In simple terms, the FIFO approach “wipes out” earlier missed payments, which either leads to a later identification of defaults or no default trigger at all.

Prior to the implementation of the new DoD, FIFO practices at banks were widespread. Indeed, in the EBA’s 2016 QIS report, more than half of the banks surveyed were using FIFO.

New and Improved

The new DoD no longer allows for optimistic (FIFO-driven) day-counting methods. The DPD counter is instead based on any missed payment at the date that it was due. “Where any amount of principal, interest or fee has not been paid at the date it was due, institutions should recognize this as the credit obligation past due,” the EBA Guidelines for the new DoD state very clearly.

In short, what this means is that under the day-counting scheme of the new DoD, banks are more likely to identify when a loan is in default, because a default will certainly be triggered when a loan is 90 days past due.

If we take a fresh look at our loan example, under the old DoD, a loan may not be considered in default when it is 100 DPD – because, again, under the FIFO scheme, each new payment fulfills the oldest missed payment. (If the oldest missed payment is from 90 days ago, the clock “resets” when a new payment is made, and a loan that is actually 100 DPD is considered only 10 DPD after that initial payment.)

In contrast, if a firm were to take the new DoD approach, there would be an “old” missed payment at day 0 and the day counter at 100 DPD would then be 100 - triggering the 90 DPD criterion for default. The day-counting convention in the new DoD is so logical that it is a surprise that it has ever been different.

PD, LGD and Capital Requirements: Wide-Ranging Effects

The new DoD has had a far-reaching impact, requiring, for example, PD and LGD models to be reassessed at European banks. Specifically, to determine whether the performance of its models has deteriorated, each bank must conduct a backtest of default data under the old and new DoDs.

Recalibration is required if the test shows a significant difference in a bank’s number of defaults under the two schemes. Backtesting and recalibration exercises, moreover, must be validated.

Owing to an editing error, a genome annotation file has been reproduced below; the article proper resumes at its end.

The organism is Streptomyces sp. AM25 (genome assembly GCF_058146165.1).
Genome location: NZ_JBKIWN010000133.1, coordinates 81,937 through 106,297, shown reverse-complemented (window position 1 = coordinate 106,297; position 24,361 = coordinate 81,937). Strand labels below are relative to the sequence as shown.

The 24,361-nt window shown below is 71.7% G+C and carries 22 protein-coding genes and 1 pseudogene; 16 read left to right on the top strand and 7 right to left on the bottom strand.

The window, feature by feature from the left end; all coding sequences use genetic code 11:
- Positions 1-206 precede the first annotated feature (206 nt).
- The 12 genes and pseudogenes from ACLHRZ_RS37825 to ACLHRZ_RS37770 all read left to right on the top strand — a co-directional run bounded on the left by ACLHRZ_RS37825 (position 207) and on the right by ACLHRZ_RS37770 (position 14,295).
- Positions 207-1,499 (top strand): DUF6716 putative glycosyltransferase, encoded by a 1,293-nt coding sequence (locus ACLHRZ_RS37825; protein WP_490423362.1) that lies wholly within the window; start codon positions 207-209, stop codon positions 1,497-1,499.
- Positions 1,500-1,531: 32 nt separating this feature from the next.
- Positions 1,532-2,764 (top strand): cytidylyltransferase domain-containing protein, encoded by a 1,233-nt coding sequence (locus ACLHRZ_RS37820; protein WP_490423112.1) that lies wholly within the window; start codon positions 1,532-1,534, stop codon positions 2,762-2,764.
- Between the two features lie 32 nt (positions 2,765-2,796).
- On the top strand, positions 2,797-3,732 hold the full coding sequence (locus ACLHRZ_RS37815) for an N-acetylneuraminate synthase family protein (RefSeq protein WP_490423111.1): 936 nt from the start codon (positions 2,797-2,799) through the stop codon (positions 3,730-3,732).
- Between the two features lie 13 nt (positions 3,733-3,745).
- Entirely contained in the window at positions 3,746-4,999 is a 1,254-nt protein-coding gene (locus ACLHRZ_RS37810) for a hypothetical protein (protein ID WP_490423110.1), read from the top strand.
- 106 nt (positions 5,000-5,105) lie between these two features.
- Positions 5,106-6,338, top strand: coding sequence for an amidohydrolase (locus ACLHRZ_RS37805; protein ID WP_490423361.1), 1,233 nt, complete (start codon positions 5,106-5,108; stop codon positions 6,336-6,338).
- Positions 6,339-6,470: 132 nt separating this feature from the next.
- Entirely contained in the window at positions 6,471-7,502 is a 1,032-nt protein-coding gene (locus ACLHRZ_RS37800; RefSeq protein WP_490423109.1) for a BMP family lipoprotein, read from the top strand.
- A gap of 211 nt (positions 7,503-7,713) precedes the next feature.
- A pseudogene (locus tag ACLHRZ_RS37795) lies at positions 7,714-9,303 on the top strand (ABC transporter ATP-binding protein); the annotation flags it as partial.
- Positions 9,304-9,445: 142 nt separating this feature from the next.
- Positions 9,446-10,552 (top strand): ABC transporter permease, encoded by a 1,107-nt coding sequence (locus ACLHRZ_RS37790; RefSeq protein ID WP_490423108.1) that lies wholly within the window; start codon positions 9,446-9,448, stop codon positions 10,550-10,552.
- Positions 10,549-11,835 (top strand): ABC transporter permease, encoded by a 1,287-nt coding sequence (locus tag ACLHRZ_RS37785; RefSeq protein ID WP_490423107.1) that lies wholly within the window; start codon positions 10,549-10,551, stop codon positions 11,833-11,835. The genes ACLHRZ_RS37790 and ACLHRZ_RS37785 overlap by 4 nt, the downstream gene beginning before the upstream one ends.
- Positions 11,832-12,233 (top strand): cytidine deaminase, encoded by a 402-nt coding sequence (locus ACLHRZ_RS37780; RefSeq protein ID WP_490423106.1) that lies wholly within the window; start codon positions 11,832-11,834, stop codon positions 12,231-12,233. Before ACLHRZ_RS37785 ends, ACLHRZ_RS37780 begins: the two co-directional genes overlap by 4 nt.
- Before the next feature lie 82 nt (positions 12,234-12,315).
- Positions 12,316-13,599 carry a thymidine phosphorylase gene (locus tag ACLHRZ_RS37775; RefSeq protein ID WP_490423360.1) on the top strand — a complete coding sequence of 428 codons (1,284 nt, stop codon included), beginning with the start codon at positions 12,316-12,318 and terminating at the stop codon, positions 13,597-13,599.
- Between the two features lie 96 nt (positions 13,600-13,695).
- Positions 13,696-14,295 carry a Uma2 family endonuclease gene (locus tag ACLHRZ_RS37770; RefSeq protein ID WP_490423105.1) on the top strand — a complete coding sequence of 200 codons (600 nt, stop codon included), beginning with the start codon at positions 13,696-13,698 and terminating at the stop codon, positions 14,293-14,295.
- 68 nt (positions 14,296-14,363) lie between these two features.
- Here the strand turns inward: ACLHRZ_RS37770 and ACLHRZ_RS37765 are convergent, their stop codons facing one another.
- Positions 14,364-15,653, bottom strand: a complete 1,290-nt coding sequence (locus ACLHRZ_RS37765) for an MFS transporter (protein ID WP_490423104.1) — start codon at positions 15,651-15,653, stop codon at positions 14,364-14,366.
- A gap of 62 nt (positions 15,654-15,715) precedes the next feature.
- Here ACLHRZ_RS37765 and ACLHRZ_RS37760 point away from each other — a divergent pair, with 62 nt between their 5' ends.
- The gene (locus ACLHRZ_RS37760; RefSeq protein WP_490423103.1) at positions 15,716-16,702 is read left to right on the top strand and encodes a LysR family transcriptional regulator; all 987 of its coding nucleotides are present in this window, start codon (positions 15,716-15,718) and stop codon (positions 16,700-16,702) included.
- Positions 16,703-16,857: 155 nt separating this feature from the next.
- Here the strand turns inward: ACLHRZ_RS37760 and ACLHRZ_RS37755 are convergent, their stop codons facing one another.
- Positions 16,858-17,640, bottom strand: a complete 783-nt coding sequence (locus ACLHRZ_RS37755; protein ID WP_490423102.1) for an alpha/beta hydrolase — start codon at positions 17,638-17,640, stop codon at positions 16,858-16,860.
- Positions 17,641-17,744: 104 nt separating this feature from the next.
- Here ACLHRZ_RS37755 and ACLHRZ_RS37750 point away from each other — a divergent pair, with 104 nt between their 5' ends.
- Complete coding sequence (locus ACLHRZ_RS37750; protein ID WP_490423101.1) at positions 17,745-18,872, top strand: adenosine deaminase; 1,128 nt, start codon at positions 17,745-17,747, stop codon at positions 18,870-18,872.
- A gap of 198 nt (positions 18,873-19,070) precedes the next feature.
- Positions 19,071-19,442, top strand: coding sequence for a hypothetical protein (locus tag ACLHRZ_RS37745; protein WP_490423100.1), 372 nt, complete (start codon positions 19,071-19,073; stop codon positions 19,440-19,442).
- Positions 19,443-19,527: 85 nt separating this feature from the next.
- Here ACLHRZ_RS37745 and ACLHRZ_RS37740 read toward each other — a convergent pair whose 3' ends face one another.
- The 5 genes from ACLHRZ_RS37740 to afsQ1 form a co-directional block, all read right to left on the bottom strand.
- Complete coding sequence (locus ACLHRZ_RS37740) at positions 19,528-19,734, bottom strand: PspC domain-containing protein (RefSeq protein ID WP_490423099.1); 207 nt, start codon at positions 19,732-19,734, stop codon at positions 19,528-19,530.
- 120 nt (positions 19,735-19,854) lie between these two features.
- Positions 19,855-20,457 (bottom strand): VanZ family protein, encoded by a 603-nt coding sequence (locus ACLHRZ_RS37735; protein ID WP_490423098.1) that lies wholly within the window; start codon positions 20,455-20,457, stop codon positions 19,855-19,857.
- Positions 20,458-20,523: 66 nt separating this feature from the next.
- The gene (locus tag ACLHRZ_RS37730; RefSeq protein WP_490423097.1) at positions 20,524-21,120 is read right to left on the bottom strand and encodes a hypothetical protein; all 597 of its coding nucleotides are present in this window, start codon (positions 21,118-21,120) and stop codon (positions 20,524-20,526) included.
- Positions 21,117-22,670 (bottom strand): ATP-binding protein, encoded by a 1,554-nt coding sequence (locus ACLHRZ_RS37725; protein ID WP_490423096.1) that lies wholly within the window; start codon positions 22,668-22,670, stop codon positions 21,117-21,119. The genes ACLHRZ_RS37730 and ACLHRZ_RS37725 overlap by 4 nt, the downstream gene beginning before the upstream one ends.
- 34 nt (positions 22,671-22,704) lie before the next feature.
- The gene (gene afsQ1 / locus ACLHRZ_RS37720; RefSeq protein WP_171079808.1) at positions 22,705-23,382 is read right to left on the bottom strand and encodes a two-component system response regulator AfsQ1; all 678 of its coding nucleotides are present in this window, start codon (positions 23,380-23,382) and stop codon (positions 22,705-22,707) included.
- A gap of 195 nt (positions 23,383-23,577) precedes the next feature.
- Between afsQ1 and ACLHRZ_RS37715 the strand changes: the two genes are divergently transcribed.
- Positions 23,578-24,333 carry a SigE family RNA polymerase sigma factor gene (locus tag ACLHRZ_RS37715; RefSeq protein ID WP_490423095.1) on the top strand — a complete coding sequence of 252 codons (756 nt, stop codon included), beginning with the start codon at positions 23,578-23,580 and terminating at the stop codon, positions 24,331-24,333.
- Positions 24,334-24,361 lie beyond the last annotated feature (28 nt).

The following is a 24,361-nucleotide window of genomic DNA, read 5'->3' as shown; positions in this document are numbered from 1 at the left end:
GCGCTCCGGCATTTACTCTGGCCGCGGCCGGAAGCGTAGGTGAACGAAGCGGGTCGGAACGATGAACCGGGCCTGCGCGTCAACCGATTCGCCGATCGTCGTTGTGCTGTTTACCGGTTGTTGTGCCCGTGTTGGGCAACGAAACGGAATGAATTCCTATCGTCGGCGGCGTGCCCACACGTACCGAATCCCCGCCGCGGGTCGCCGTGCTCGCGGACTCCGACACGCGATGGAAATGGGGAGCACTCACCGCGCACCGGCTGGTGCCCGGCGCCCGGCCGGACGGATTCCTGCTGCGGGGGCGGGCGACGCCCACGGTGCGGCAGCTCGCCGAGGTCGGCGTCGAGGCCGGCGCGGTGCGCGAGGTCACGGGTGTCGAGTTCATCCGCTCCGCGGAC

Under the new DoD, most banks have seen their PD increase and their LGD decrease. Some banks have also reported a positive capital impact, but exactly how the revised DoD will influence banks’ capital requirements is still to be determined – and will depend, in part, on whether increasing PDs and lower LGDs will (more or less) cancel each other out.

Parting Thoughts: The COVID Factor, and Future Considerations

European banks are now more properly accounting for defaults, thanks in part to a new-and-improved DoD that recognizes ancient missed payments. But the architects of the revised DoD also built a bit of flexibility into the system – preventing a potential tsunami of defaults amid COVID-19.

The new DoD allows for one exemption to the revised day-counting practice: if a bank agrees a new payment schedule with a client, a loan’s days-past-due are counted based on that new schedule. This is an important exception because, during the pandemic, regulatory-driven moratoria gave clients of European banks more time to repay their loans. If the exemption in the new DoD didn’t exist, these so-called payment holidays wouldn’t be recognized, and many more loans would have been in default because of missed payments that were 90 DPD.

Going forward, European banks will face many obstacles, including stress-testing revisions and Basel III reforms. But the transition to a superior DoD and the recalibration of PD and LGD models will enable them to be more prepared for future challenges.


Dr. Marco Folpmers (FRM) is a partner for Financial Risk Management at Deloitte Netherlands.